For procurement integrity, we encourage transparency through the public announcement of tenders, field reviews attended by multiple parties, and sometime ‘secret shoppers’ to verify price information. Our teams have also sampled and checked with vendors to ensure that they indeed submitted offers.
Can we ask a bonus question in light of recent events? The global pandemic, stay-at-home orders, challenges dealing with work and family, evacuations, and many other factors generate greater stress among project staff and leadership. How do you recommend supporting remote staff in times of stress?
Chemonics’ Employee Assistance Program provides a range of mental health and personal resilience options for individual staff remotely. Working in extremely high-stress environments, I have found such resilience programs essential for my teams and for me. That said, some staff and leaders are reticent to use these services due to cultural and personal perspectives about mental health. I find it beneficial to organize online group sessions in topics such as stress management, change management, mindfulness, and other topics. Through these sessions, staff become more comfortable with individual providers, lowering the barriers to entry for individual services. Project leadership should also tend to their own mental health and signs of burnout.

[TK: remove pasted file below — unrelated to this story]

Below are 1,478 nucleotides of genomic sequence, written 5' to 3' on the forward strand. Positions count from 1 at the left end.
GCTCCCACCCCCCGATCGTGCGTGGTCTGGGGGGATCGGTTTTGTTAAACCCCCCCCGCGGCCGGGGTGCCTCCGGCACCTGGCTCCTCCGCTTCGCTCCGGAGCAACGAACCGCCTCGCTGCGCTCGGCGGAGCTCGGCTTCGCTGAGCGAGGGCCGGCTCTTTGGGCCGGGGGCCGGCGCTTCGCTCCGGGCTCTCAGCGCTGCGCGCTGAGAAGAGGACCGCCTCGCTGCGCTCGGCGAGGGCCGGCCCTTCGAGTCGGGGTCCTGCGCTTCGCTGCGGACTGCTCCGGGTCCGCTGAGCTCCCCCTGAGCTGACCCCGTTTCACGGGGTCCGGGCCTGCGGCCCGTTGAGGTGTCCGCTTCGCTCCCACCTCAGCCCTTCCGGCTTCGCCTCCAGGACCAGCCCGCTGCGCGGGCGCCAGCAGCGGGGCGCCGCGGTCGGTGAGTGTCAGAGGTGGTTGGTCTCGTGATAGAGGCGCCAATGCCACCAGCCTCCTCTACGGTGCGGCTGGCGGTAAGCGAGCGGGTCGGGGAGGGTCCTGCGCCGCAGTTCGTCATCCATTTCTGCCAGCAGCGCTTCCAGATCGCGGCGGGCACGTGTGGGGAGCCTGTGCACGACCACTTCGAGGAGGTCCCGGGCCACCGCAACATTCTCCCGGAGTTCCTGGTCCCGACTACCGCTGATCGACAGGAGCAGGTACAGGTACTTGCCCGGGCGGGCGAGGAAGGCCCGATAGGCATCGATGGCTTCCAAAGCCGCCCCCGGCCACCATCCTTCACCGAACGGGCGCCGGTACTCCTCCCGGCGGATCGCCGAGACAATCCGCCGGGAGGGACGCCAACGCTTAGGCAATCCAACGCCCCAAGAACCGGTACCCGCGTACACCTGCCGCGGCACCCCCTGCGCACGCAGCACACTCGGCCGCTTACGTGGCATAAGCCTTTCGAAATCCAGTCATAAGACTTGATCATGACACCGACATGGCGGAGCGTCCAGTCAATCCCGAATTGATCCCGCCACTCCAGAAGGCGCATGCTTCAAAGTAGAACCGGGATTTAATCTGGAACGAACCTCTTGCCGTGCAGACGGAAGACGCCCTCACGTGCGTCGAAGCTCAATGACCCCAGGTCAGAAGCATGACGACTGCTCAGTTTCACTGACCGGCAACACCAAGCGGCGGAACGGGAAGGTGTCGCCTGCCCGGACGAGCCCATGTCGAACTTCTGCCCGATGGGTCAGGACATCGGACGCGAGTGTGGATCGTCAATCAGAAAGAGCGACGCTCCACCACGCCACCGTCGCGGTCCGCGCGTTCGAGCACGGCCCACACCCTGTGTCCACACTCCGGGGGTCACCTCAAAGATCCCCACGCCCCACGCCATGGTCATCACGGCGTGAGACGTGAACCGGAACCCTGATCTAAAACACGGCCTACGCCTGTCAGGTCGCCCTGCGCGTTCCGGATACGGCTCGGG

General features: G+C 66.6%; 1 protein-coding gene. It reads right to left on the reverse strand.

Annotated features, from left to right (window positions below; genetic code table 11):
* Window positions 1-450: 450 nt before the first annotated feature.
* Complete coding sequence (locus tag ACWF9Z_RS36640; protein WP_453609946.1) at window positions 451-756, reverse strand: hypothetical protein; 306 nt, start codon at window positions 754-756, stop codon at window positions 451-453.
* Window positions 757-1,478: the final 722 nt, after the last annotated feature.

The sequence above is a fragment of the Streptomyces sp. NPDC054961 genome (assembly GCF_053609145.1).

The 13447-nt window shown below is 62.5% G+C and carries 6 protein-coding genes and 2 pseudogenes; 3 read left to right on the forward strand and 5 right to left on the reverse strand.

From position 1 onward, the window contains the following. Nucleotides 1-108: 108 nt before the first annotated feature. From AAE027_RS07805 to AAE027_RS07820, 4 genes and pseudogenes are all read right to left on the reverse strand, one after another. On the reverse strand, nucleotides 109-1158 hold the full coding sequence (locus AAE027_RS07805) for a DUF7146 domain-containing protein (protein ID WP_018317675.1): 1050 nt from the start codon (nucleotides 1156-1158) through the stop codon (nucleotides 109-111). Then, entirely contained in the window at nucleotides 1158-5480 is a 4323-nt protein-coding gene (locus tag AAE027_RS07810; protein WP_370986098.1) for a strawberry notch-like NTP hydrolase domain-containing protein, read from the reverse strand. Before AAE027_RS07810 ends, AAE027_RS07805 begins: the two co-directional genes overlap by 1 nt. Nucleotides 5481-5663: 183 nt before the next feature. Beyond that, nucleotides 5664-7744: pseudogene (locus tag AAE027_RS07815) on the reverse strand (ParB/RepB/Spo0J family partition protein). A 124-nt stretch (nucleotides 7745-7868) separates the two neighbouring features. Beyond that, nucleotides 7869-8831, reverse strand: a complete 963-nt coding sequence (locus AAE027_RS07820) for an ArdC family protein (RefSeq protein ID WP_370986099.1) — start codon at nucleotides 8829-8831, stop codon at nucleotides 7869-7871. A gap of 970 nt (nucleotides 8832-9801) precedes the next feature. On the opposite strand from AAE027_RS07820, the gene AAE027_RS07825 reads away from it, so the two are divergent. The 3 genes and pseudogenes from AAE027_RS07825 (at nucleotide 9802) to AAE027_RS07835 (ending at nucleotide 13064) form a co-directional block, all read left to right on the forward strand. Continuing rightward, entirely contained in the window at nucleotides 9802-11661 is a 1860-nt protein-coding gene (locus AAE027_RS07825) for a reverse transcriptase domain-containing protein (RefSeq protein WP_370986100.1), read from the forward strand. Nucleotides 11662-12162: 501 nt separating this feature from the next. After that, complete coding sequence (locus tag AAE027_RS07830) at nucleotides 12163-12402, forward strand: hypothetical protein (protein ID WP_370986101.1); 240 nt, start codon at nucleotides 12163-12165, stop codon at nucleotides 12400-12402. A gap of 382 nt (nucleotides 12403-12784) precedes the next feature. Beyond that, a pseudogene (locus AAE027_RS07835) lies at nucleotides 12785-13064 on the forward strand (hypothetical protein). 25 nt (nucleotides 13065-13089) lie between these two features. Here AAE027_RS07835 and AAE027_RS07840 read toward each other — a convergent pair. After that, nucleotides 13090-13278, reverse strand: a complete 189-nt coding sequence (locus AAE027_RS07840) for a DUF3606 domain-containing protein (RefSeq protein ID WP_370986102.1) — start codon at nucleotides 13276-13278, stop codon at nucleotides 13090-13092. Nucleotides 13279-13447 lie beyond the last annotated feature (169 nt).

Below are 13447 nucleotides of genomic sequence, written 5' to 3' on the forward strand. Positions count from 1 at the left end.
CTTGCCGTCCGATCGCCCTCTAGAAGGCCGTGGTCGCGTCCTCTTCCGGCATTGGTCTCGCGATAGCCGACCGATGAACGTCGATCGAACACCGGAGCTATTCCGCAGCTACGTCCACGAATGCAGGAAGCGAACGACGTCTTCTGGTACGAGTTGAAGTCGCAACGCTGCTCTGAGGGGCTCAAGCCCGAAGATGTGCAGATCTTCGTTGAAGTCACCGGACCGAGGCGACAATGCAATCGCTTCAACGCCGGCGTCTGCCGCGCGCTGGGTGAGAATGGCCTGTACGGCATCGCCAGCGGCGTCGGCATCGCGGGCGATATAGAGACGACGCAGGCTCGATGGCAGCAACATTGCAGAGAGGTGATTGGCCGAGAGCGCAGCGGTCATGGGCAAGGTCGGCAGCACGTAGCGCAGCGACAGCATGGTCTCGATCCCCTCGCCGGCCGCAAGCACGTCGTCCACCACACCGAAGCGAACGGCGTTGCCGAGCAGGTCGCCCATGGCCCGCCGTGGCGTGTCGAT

One Chemonics project is conducting online polls to gauge staff morale, asking such questions as “How are you feeling,” “Are you struggling with isolation,” and “What types of motivation helps to alleviate isolation?” Answers are helping project leadership keep a pulse on project morale and identify ways to respond effectively. Most projects are providing flexible time for staff with children at home and other commitments, and some projects have been forced to adjust communication and work schedules to suit unreliable electricity and Internet connections.
In times like these, leaders and projects must remain flexible, innovative, and empathetic as their teams and implementing partners navigate and adjust to this “new normal.” While it can be complex, we have found that teams often find creative solutions to achieve their goals even under extreme remote management or work-from-home situations.
Posts on the blog represent the views of the authors and do not necessarily represent the views of Chemonics.